More of Thomson's Second Doctor audio saga...

Her House is a spooky mystery that never quite blooms the way it could due to its limited runtime.


Benji Clifford and Christopher Thomson, who need to be hired by Big Finish like right now.


The Doctor finds himself the lonely "guest" of a mysterious spirit with nothing, but a Ouija board and an earnest butler to keep him company.


Her House starts off exceptionally. Haunted houses are perhaps the most common of horror tropes and for a good reason: they conjure a chilling atmosphere so easily that it does half of the writers' work. Now all that's left is to come up with a compelling backstory behind the mysterious, foreboding events that occur.

And to the writers' credit, they do come up with a perfectly reasonable answer for what's going on. But with only roughly 25 minutes to tell the story, it's like skipping from appetiser to dessert. We get a touch of foreboding, and the rest of the runtime is spent on the Doctor deducing the situation and resolving it with simple logic. As a result, it becomes more of a puzzle than a story. Which is a shame, because there's some very intriguing ideas in here.


We've had a season 5-esque story in Red Snow and we've had something sinister that could've been aired in season 4 with Freedom Of The Daleks. Now, Chris Thomson gets to delve into the more surreal and comical side of the Second Doctor a la season 6 with this story. As a prisoner, he's both flippant and indignant, prone to temper tantrums even. It's a refreshingly human response to the situation that I really enjoyed(I'd probably do the same).

All I could really think of whilst listening to Joel Hunter's Clarence is just how young and earnest he sounded. It's especially strange when one considers what his identity turned out to be(won't spoil here), but I think it helped to give the character's desperate defense of his reality some extra poignancy, almost like a child defending a make-believe world.

Their website doesn't specifiy who portrayed the House itself, but whoever it was, she was very well chosen. I'm not sure why anyone would (spoilers spoilers spoilers) program their ship with a child's voice, but it did suit both the emotionless computer and the controlling, ethereal spirit sides of the character.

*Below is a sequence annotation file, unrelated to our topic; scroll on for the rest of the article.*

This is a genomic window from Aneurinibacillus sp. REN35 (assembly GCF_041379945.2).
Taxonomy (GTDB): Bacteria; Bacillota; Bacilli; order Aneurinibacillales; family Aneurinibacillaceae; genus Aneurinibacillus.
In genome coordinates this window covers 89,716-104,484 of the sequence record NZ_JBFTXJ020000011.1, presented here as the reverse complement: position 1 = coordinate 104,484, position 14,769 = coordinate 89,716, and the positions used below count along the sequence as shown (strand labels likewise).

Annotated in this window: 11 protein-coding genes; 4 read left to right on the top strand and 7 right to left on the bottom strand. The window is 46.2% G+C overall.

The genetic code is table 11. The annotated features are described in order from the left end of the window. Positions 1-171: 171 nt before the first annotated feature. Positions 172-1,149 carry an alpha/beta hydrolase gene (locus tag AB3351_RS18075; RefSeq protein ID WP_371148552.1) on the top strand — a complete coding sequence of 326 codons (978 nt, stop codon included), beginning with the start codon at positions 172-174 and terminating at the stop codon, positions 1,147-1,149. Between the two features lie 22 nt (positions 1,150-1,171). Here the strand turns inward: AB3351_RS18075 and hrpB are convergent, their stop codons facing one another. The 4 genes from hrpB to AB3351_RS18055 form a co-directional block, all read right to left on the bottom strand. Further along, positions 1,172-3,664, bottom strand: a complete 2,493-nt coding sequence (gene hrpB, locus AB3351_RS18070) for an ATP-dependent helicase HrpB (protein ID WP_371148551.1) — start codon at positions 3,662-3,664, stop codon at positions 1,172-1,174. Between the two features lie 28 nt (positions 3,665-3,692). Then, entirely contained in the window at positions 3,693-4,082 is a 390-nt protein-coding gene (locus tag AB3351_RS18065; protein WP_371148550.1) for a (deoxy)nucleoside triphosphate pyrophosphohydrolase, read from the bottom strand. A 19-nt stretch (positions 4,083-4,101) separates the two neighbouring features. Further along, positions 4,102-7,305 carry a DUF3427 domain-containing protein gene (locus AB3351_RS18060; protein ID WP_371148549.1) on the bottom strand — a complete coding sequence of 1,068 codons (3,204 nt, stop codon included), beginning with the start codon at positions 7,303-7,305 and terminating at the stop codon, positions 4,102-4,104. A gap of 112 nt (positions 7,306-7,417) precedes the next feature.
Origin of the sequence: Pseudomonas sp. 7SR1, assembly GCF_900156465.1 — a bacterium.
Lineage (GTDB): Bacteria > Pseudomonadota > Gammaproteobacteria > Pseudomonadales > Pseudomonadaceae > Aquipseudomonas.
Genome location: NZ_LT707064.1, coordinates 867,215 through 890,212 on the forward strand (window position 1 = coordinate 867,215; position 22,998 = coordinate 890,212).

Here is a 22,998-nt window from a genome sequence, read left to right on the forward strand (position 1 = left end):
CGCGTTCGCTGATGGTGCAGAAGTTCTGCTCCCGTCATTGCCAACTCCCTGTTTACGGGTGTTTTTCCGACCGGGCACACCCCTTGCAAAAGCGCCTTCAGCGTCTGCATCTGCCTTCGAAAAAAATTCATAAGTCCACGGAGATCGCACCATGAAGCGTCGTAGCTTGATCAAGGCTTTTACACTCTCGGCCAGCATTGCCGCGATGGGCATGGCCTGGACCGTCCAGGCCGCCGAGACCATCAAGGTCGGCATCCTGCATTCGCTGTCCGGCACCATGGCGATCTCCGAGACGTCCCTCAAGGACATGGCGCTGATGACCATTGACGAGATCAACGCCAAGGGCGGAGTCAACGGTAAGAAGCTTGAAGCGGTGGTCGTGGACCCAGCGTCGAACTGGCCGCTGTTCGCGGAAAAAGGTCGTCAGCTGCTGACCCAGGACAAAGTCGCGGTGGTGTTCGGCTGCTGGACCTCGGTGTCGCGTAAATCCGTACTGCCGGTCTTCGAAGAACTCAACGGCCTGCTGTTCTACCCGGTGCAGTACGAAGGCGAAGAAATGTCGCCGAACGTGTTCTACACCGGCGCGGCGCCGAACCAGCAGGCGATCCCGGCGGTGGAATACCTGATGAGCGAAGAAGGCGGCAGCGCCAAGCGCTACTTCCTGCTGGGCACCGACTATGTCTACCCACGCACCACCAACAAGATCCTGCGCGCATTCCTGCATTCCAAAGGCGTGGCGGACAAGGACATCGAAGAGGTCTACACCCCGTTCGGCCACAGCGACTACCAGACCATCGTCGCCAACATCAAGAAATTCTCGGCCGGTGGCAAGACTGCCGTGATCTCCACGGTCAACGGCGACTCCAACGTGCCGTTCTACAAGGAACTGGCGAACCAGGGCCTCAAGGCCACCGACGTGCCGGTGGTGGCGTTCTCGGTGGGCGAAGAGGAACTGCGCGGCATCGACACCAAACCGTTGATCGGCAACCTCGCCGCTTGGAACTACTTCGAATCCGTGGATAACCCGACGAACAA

*In the last two stories, the theme tune was noticeably altered(presumably due to copyright issues), but here, it seems to be the exact original.

*The sound effects for the house were awesome. Creaky wood and all that.

*One thing I have to point out is that Joel Hunter's American accent, in true Doctor Who tradition, was terrible.

*I love the use of Ouija boards in fiction, and it worked brilliantly as part of the plot here as well. There's just something magical about having the power to commune with the dead right at your fingertips.

*Whose ship is this supposed to be anyway? If it's a time-space machine, it should be an advanced TARDIS, right?

*Why does the ship (apparently) fall apart after the computer shuts down?

*In the last story, the Doctor mentioned that it was the house that was preventing him from returning to Jamie and Victoria. But that doesn't make any sense considering that he only ended up there because his TARDIS was the closest time-space ship. Why would the house send him on random detours to Earth and the Thal spaceship?


The Doctor tells Clarence of an old hermit he met in the mountains of his home. The home is on Gallifrey and the hermit is of course Kan'po Rinpoche, whom we meet in Planet Of The Spiders.


"Not all things can last forever. If they did, they wouldn't be special. They wouldn't be magical. Treasure it."


I guess it's not a bad thing to say that I desperately wanted more.